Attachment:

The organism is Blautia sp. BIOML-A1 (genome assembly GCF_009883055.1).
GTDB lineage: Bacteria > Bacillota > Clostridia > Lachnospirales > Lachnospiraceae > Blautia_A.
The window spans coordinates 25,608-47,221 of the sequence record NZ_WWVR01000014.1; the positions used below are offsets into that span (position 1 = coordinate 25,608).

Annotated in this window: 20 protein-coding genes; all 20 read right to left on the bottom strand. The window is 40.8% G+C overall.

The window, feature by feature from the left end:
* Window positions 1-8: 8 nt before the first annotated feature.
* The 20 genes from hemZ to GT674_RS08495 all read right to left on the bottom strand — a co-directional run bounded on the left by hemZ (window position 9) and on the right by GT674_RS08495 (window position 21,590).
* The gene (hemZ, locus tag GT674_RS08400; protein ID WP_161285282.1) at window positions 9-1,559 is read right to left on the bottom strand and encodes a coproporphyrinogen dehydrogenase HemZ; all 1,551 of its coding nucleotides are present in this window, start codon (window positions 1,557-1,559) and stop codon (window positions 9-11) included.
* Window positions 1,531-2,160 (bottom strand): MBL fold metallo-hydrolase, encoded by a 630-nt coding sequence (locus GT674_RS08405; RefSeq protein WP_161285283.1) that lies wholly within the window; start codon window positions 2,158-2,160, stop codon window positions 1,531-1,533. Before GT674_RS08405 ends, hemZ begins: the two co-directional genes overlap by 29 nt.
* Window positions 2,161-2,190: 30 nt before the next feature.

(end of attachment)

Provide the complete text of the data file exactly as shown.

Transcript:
The organism is Blautia sp. BIOML-A1 (genome assembly GCF_009883055.1).
GTDB lineage: Bacteria > Bacillota > Clostridia > Lachnospirales > Lachnospiraceae > Blautia_A.
The window spans coordinates 25,608-47,221 of the sequence record NZ_WWVR01000014.1; the positions used below are offsets into that span (position 1 = coordinate 25,608).

Annotated in this window: 20 protein-coding genes; all 20 read right to left on the bottom strand. The window is 40.8% G+C overall.

The window, feature by feature from the left end:
* Window positions 1-8: 8 nt before the first annotated feature.
* The 20 genes from hemZ to GT674_RS08495 all read right to left on the bottom strand — a co-directional run bounded on the left by hemZ (window position 9) and on the right by GT674_RS08495 (window position 21,590).
* The gene (hemZ, locus tag GT674_RS08400; protein ID WP_161285282.1) at window positions 9-1,559 is read right to left on the bottom strand and encodes a coproporphyrinogen dehydrogenase HemZ; all 1,551 of its coding nucleotides are present in this window, start codon (window positions 1,557-1,559) and stop codon (window positions 9-11) included.
* Window positions 1,531-2,160 (bottom strand): MBL fold metallo-hydrolase, encoded by a 630-nt coding sequence (locus GT674_RS08405; RefSeq protein WP_161285283.1) that lies wholly within the window; start codon window positions 2,158-2,160, stop codon window positions 1,531-1,533. Before GT674_RS08405 ends, hemZ begins: the two co-directional genes overlap by 29 nt.
* Window positions 2,161-2,190: 30 nt before the next feature.